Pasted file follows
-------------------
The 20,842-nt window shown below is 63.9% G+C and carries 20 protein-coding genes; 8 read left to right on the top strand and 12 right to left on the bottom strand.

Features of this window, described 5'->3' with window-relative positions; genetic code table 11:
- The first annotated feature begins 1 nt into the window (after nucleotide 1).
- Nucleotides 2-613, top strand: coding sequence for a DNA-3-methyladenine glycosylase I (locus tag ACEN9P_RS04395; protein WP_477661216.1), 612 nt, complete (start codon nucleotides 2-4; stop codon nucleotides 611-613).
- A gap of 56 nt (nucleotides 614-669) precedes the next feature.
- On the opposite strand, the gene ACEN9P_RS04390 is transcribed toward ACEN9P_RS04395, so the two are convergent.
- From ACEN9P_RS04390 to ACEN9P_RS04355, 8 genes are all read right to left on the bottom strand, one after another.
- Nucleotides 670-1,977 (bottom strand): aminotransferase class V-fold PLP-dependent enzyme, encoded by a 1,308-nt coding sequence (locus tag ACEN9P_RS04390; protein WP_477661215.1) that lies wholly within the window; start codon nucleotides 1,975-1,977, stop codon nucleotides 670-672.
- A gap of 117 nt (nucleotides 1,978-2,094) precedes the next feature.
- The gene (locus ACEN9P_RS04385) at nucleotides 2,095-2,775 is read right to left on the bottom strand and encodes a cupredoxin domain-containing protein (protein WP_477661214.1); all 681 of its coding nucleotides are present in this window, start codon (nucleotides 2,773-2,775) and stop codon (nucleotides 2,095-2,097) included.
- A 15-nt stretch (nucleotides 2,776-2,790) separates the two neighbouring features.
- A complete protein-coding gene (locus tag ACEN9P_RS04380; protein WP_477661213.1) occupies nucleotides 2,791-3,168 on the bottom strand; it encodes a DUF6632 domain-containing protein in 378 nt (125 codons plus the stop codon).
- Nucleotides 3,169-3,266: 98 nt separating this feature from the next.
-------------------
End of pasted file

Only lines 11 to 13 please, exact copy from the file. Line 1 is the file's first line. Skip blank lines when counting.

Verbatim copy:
- A 15-nt stretch (nucleotides 2,776-2,790) separates the two neighbouring features.
- A complete protein-coding gene (locus tag ACEN9P_RS04380; protein WP_477661213.1) occupies nucleotides 2,791-3,168 on the bottom strand; it encodes a DUF6632 domain-containing protein in 378 nt (125 codons plus the stop codon).
- Nucleotides 3,169-3,266: 98 nt separating this feature from the next.